warren buffett: Teachers’ Day: 5 timeless investing lessons from the masters of stock market

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Whether you are dependent on the services of a financial advisor to manage your money or you prefer to do it yourself (DIY), it is imperative to understand some of the key principles behind the world of savings and investing. As we celebrate Teachers’ Day in India today, here’s a look at what some of the masters of the game said on investing, taking risks and relying on advisors:

Warren Buffett

Many companies, of course, will fall behind, and some will fail. Winnowing of that sort is a product of market dynamism. Moreover, the years ahead will occasionally deliver major market declines – even panics – that will affect virtually all stocks. No one can tell you when these traumas will occur – not me, not Charlie, not economists, not the media.

During such scary periods, you should never forget two things: First, widespread fear is your friend as an investor, because it serves up bargain purchases. Second, personal fear is your enemy. It will also be unwarranted.

Jim Rogers

I learned early in my career that if you read the annual reports, you’ve done more than 90 per cent of the people on Wall Street. If you read the notes to the annual report, you’ve done more than 95 per cent of the people on Wall Street, and if you actually sit down and do a spreadsheet, you’ve done more than 98 per cent of the people on Wall Street.

Charlie Munger
Widespread incentive-caused bias requires that one should often distrust, or take with a grain of salt, the advice of one’s professional advisor, even if he is an engineer. The general antidotes here are: (1) especially fear professional advice when it is especially good for the advisor; (2) learn and use the basic elements of your advisor’s trade as you deal with your advisor; and (3) double check, disbelieve, or replace much of what you’re told, to the degree that seems appropriate after objective thought.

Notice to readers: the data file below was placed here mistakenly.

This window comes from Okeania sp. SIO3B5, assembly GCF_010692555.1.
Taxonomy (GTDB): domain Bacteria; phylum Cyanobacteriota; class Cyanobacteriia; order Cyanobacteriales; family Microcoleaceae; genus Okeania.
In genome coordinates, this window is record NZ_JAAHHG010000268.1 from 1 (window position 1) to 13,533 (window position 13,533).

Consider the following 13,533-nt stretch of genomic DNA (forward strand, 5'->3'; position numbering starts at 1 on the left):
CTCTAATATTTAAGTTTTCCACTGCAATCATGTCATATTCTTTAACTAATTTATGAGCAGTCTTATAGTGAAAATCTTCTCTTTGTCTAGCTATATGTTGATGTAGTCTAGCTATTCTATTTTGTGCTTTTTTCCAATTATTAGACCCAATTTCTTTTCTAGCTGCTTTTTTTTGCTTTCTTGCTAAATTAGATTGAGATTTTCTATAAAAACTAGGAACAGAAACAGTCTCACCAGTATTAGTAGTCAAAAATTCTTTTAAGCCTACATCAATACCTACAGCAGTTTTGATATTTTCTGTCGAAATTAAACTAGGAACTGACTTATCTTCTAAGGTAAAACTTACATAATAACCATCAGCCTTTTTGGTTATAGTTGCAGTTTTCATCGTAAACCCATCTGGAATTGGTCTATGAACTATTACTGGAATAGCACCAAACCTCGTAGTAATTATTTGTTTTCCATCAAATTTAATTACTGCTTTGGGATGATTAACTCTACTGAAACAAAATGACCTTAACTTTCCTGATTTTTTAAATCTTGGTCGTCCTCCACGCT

Peter Lynch
Whatever methods you use to pick stocks, your success will depend on your ability to ignore the worries of the world long enough to allow your stocks to succeed. No matter how intelligent you are, it isn’t the head but the stomach that will determine your fate.

Benjamin Graham

It has been an old and sound principle that those who cannot afford to take risks should be content with a relatively low return on their invested funds. From this there has been developed the general notion that the rate of return which the investor should aim for is more or less proportionate to the degree of risk he is ready to run. Our view is different. The rate of return sought should be dependent, rather, on the amount of intelligent effort the investor is willing and able to bring to bear on his task. The minimum return goes to our passive investor, who wants both safety and freedom from concern. The maximum return would be realised by the alert and enterprising investor who exercises maximum intelligence and skill.

(Disclaimer: Recommendations, suggestions, views and opinions given by the experts are their own. These do not represent the views of Economic Times)

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